Why does a city surrounded by water need another waterway? Find out what drove Seattle’s civic leaders to pursue the dream of a Lake Washington Ship Canal for more than 60 years and what role that canal has played in the region’s development over the past century. Historians Jennifer Ott and David Williams, author of Too High and Too Steep: Reshaping Seattle’s Topography, explore how industry, transportation, and the very character of the city and surrounding region developed in response to the economic and environmental changes brought about by Seattle’s canal and locks.
Order your copy now here.
The Seattle Municipal Archives has posted an online exhibit of photos called “Life on the Cut,” which features homes and businesses captured between 1974 and 1980 in the neighborhoods whose development was spurred by transportation and trade activities made possible by the canal project. The exhibit also contains examples of maritime activity, as well as snapshots of Old Ballard, Foss Maritime, Norwegian Constitution Day in Ballard, maritime shipyards, and Gas Works Park.
Find the exhibit here.
We’ve put together a slide show highlighting some first person accounts of the Lake Washington Ship Canal — the cost, the consequences, and the memories. Find it here.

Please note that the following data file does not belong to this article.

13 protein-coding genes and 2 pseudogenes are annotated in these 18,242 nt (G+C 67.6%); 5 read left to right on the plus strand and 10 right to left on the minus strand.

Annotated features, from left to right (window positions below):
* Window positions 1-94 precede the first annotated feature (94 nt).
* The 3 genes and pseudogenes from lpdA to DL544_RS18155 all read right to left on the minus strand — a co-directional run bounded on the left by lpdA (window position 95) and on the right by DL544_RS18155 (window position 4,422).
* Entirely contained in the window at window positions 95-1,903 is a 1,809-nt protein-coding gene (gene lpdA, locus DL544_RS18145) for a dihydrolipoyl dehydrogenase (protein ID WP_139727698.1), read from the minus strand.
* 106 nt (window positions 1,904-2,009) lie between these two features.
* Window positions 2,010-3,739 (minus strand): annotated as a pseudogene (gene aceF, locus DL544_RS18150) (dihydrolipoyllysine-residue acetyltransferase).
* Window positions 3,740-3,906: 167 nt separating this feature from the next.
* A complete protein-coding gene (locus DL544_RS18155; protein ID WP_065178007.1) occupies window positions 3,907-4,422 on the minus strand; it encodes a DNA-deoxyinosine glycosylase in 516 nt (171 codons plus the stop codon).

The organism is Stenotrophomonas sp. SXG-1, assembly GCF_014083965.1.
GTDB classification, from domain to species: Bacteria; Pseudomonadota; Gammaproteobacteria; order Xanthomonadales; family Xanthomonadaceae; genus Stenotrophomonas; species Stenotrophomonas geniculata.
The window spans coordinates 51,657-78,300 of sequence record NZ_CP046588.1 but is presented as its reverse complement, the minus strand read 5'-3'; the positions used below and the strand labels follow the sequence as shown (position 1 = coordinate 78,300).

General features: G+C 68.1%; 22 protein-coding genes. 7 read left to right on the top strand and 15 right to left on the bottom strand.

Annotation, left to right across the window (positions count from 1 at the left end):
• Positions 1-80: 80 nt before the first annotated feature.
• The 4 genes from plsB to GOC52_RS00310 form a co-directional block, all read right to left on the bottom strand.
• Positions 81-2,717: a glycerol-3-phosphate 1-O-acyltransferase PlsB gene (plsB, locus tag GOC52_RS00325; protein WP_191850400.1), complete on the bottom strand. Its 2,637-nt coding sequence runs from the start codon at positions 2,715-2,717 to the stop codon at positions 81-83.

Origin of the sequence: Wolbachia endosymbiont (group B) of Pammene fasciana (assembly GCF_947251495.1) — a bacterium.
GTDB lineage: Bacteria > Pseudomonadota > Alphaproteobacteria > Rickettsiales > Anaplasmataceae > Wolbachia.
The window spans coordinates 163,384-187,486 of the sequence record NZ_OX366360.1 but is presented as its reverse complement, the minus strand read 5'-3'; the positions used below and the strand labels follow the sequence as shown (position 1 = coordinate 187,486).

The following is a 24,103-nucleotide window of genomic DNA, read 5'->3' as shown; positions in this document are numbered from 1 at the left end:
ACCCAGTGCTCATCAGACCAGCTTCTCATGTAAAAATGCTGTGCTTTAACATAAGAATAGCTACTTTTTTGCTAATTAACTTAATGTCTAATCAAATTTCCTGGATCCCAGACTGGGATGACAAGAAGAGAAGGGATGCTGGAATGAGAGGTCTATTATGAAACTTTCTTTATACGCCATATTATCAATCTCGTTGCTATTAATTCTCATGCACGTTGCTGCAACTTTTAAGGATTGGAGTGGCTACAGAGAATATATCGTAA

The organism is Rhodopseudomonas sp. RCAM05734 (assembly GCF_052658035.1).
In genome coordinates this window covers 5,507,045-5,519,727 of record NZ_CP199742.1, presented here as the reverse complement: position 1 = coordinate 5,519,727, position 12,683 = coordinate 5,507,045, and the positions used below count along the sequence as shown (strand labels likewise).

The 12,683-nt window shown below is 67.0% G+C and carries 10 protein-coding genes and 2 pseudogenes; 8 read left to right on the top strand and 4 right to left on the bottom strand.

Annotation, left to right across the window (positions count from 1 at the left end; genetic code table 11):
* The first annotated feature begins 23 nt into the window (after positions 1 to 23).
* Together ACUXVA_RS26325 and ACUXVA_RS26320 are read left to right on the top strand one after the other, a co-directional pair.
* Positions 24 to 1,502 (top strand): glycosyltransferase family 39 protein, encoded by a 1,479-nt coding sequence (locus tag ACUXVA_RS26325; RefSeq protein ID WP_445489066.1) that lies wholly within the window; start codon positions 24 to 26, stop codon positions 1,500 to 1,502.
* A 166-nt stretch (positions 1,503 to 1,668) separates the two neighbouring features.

Dick Wagner, the Founding Director of The Center for Wooden Boats, explores the ecology of the lake destined to unite the saltwater and freshwater sides of the Ship Canal. Read all about it here.
Puget Sound Maritime Historical Society, in partnership with The Center for Wooden Boats and MOHAI, has created a heritage trunk for classroom use. “Digging the Lake” introduces students to the varied themes that make up the history and geography of an urban lake, using the Lake Union Underwater Archaeology Project as a focus. Photos, videos, maps, suggested activities, and resource materials allow elementary and middle school students to learn about methods of historical research, including the use of primary and secondary sources and the role of underwater archaeology. The trunk also includes diving equipment that children may try on.
The trunk is available to rent through the Museum of History and Industry’s Education Department. To arrange to rent the trunk, go to MOHAI’s Portable Museum Request Form on their website.